Thursday, June 12, 2008

Six Team Challenges for Project Management Teams

Six Team Challenges for Project Management Teams
by Jennifer Britton, Potentials Realized
Copyright 2008. All Rights Reserved.

By their very nature, project management teams are unique, and face unique opportunities and challenges. This article examines six unique team challenges facing project management teams, along with some questions project managers may want to consider with respect to their team.

Challenge #1: The Team’s finite timeline
Project Management exist for a finite period of time, with a fixed beginning and end period. This may be days, weeks, months or sometimes years. Teams outside of the project world, theoretically are forever.

Questions:
What challenges does your team’s finite timeline pose? What do you notice about the team process and their needs as you move from kick-off to implementation and finish?

Challenge #2: Different roles and responsibilities of different Team Members

Project teams often involve a fluid mix of different team members coming in and out of the project.

Questions:
How much time have you spent clarifying the different roles and responsibilities of the different team members in your project. Where is the overlap? What are the gaps?

Challenge #3: Different team members belong to a series of different project teams:

It is quite common for staff members to belong to multiple project teams at one time.

Questions:
How strong is the association/membership to your team? What steps can you take to boost team members association to your team?

Challenge #4: Possible Virtual Nature of the Project Team:

A very common challenge within project teams is their virtual nature, where members of the team are either M-Workers, or actually located in different venues. Virtual teams can pose a wide range of challenges as they may operate across time zones, distance and cultures. To see what else I've said on virtual teams, click here.

Questions:
If we have a virtual component to our team, who is on it? What obstacles exist due to our nature of the virtual team? What steps can we take to ensure that those needed are involved in our team process and communication?


Challenge #5: Unclear Vision for the team
Unfortunately, it can be common for the vision of a project to held tightly by a few members of a project management team, and not widely shared by all.

Questions:
Who has contributed to the overall vision of the project? Who shares this vision? What steps can you take so that all team members share the vision?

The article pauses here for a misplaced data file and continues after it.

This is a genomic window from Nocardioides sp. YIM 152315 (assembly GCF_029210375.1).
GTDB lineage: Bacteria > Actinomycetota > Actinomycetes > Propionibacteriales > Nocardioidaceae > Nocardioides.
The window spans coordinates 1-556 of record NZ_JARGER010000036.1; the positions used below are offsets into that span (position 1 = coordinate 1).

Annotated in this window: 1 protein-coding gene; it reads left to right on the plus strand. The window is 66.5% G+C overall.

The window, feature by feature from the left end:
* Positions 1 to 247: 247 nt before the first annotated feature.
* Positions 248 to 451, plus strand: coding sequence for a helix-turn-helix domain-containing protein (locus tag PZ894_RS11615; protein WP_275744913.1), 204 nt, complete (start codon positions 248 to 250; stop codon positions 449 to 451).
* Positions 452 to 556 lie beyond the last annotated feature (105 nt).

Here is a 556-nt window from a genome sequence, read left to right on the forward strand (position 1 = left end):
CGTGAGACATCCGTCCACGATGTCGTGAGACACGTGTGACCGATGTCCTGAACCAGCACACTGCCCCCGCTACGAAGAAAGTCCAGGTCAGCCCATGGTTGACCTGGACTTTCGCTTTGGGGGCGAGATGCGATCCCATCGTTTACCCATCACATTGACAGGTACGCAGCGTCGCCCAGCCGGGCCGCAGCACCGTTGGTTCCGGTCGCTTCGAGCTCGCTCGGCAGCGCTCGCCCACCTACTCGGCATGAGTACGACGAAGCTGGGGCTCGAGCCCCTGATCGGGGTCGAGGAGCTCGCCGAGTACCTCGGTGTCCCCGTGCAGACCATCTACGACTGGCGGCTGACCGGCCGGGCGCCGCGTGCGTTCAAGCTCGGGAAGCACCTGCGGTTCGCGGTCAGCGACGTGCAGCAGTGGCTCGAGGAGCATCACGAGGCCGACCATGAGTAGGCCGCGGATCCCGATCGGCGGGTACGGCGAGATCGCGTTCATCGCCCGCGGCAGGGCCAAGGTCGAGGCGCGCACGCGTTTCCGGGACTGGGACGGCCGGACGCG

Solution:
Spend time with the team creating a common vision of the end result

Challenge #6: Unclear on the strengths of the team

Given the often transient nature of project teams, it is quite common for the time together to be spent on action (which can often be unfocussed) rather than preparation and planning. Remember, every 10 minutes of planning can save 60 minutes of unfocused effort.

Questions?
What strengths does each team member bring to your team? What are the strengths of your team system as a whole?

Solution:
Look for an assessment such as the Team Diagnostic Assessment to measure the strengths of your team system, or StrengthsFinder 2.0 to look at the strengths of individual team members.

Jennifer J. Britton is the founder of Potentials Realized. Jennifer works with teams, organizations and business owners to achieve the success and impact they desire in teamwork, business, and performance issues, through the provision of coaching, consulting and training services. She regularly facilitates team building and team coaching sessions and retreats (virtual, on and offsite) with governmental, nonprofit and corporate clients. As a performance improvement specialist, she works with leading edge organizations across North America and the Caribbean. Visit Jennifer online at http://www.potentialsrealized.com/ . Jennifer worked as an international project manager from 1992-2004, managing projects across the Americas, Caribbean and Europe.

2 comments:

MySQL said...

Project Management Professional (PMP)
http://career-assessments.blogspot.com/2008/02/pmp-project-management-professional.html

Kenley William said...

Having a project mangement certification,you can be a better mentor. The ability to mentor is based greatly on experience, but the best mentors can reach beyond their experience. They are able to extrapolate from their experience, and relate it to someone else's entirely different experience.